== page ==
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Mubi confirmed that From What Is Before is its monthly movie choice, but I'm running out of time to watch it. I had been planning to take my tablet to my in-laws' for a long weekend, during which I should have plenty of downtime, and watch a good portion of the Diaz film there. And then it hit me: My in-laws have no wireless network in their home.

Edited by Christian

"What matters are movies, not awards; experiences, not celebrations; the subjective power of individual critical points of view, not the declamatory compromises of consensus." - Richard Brody, "Godard's Surprise Win Is a Victory for Independent Cinema," The New Yorker

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  • 5 weeks later...

PureFlix is launching a subscription streaming service.

 

 

 

Pure Flix is now your go-to name for faith and family entertainment—movies, television shows, educational programs, and more. Anytime. Anywhere.

 

With the acquisition of IAMflix, Pure Flix is now the leading provider of subscription-based streamed faith and family friendly entertainment. Think of the other Flix, only with movies and programs you can actually watch and enjoy with your family!

 

This new Pure Flix service offers you the largest library of faith-based films and programs … PLUS a faith-focused vision to take on the big boys in the entertainment world.

Edited by Tyler

It's the side effects that save us.
--The National, "Graceless"
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  • 9 months later...

Screening Room, a new startup from Napster founder Sean Parker (Justin Timberlake played him in The Social Network), would allow people to stream movies at home on the same day they are released in theaters. The price point is steep: Each 48-hour rental will be $50, and that's on top of the $150 streaming box you'll need for the service.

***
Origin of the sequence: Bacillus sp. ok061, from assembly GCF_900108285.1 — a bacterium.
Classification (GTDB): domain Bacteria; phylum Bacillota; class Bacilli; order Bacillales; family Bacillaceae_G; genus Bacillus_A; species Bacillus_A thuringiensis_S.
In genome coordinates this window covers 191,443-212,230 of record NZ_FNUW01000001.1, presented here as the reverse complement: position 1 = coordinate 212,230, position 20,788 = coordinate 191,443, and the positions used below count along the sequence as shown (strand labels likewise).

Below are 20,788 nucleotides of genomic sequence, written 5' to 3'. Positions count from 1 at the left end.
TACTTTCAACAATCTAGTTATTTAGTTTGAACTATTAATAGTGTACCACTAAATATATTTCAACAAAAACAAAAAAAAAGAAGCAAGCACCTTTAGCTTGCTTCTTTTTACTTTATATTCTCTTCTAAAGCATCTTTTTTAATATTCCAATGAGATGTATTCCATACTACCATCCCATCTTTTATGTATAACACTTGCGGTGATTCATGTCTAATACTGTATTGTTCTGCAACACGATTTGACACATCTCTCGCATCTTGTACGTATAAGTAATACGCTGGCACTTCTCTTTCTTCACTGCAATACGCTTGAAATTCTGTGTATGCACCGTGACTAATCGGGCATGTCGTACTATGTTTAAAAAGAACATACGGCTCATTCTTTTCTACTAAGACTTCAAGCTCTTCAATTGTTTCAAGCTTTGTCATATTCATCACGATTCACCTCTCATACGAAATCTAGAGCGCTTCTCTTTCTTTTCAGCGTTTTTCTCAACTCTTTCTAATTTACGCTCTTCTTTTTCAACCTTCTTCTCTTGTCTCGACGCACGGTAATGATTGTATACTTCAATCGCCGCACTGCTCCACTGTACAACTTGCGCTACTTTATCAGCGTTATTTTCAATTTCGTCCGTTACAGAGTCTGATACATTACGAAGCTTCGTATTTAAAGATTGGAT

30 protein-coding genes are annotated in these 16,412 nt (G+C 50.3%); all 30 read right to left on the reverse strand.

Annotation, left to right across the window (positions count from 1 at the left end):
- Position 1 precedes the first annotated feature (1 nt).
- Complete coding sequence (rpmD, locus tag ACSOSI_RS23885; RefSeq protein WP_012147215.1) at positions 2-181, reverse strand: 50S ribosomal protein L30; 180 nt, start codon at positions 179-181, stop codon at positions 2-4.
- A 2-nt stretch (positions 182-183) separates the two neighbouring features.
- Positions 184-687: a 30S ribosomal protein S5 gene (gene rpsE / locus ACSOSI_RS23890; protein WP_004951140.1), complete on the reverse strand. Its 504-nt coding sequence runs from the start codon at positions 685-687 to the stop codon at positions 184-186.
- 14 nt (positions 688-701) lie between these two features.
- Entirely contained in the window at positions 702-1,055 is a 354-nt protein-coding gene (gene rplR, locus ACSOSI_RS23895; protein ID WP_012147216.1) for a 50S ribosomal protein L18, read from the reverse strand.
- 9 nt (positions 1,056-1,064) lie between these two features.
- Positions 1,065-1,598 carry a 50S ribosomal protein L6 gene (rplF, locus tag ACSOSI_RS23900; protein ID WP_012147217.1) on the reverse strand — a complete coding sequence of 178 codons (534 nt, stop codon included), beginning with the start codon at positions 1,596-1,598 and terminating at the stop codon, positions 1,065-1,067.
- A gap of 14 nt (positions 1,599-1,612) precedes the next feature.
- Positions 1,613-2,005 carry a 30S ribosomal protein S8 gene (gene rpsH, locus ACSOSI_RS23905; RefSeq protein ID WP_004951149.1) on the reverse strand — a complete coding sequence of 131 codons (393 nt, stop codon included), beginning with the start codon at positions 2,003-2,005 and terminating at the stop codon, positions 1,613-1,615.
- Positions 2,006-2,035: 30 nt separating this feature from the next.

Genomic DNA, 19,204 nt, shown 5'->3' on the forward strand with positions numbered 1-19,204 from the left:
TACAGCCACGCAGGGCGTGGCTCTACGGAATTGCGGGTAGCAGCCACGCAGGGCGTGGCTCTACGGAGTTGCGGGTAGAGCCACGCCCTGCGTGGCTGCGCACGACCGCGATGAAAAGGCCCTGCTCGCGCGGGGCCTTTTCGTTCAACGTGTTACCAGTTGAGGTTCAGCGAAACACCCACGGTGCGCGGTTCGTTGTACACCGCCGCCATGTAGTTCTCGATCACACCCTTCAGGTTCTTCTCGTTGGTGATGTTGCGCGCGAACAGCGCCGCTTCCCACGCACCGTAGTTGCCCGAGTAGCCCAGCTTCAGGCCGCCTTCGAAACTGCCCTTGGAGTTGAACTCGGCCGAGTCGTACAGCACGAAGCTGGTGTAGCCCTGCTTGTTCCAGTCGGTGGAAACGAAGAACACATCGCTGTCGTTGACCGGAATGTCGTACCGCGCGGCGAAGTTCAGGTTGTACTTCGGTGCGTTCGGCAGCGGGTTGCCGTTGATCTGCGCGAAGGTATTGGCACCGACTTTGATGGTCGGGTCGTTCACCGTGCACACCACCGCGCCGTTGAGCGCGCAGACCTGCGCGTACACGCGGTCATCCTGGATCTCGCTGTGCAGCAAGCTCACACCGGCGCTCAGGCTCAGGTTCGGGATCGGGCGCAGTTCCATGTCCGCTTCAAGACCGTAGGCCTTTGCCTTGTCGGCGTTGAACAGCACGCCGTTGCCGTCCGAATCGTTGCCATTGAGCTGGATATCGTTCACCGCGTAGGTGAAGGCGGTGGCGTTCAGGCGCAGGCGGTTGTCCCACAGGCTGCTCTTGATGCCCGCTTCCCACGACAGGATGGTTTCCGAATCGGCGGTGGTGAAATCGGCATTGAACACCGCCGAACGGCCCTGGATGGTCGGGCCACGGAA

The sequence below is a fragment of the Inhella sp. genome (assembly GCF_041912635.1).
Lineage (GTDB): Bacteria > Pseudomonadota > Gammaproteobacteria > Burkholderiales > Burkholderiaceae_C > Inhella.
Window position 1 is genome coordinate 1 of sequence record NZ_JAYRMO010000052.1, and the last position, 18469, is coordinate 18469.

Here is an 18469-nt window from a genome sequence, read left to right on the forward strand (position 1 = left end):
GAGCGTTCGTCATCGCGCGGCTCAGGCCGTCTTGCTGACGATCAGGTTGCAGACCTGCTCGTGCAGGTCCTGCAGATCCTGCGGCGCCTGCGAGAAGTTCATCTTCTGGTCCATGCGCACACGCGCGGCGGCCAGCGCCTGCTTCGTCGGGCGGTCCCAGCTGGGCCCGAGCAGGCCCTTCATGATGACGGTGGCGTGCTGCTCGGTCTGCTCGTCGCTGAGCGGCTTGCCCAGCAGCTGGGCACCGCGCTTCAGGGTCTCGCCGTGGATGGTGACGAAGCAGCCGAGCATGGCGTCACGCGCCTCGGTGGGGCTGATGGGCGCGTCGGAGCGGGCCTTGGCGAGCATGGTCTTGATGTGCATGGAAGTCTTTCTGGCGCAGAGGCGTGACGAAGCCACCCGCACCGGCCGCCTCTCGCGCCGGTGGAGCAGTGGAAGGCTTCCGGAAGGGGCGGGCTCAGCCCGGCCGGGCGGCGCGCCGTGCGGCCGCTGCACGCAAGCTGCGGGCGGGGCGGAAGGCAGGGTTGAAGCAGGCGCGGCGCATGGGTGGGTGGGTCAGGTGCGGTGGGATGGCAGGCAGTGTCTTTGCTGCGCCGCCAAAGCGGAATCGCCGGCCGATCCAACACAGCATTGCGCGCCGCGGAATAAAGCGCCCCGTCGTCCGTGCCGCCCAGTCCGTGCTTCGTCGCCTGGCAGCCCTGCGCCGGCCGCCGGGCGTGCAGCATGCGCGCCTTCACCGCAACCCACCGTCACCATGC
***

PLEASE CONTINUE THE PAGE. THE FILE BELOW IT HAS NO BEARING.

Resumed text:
It's the side effects that save us.
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  • 1 month later...

Turner Classic Movies and The Criterion Collection are teaming up for Filmstruck, a new streaming service that will combine their catalogs and also mean the end of Criterion on Hulu. 

[edit] Here's a link to the Filmstruck website

 

Edited by Tyler

It's the side effects that save us.
--The National, "Graceless"
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Yeah, Criterion is really what makes Hulu worthwhile for me, though it's nice to have for other reasons too (I think their selection of recent films, especially popular ones, is at least as good as Netflix).

It seems the basic Filmstruck service will feature a "broad and constantly rotating" selection of Criterion titles, and the full streaming Criterion library - presumably similar to the one Hulu has now - will be available to "premium" members at a higher cost. Hopefully the price increase over Hulu won't be too great.

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  • 3 months later...

VarietyHulu to End Free Streaming Service

With the change, Hulu has expanded its distribution deal with Yahoo, which is launching Yahoo View, a new ad-supported TV-streaming site with watch the last five episodes of ABC, NBC, Fox — eight days after original air date — and other network shows, day-after clips, and full seasons of anime and Korean drama.

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  • 1 month later...

Pricing for Filmstruck has been announced.

Quote

The basic service will be priced at $6.99 per month, which will get you:

  • A constantly refreshed library of hard to find & critically acclaimed films.
  • Rare footage & special features.
  • Streaming access anytime, from anywhere.

You will have access to some films from the Criterion Collection with that base level, but these options will rotate in and out. In addition to the Criterion Collection, there will be films from studios such as: Flicker Alley, Icarus, Kino, Milestone and Zeitgeist, “along with movies from Hollywood’s major movie studios including Warner Bros”.

The next level up will get you The Criterion Channel. For $10.99 per month you get “everything that comes with the FilmStruck plan, plus”:

  • Largest collection of Criterion films available to stream at any time
  • Exclusive Criterion original bonus content.
  • Exclusive contemporary & previously unavailable films.

There will also be an option to pay $99 as a yearly fee, saving you $30.

 

It's the side effects that save us.
--The National, "Graceless"
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  • 4 weeks later...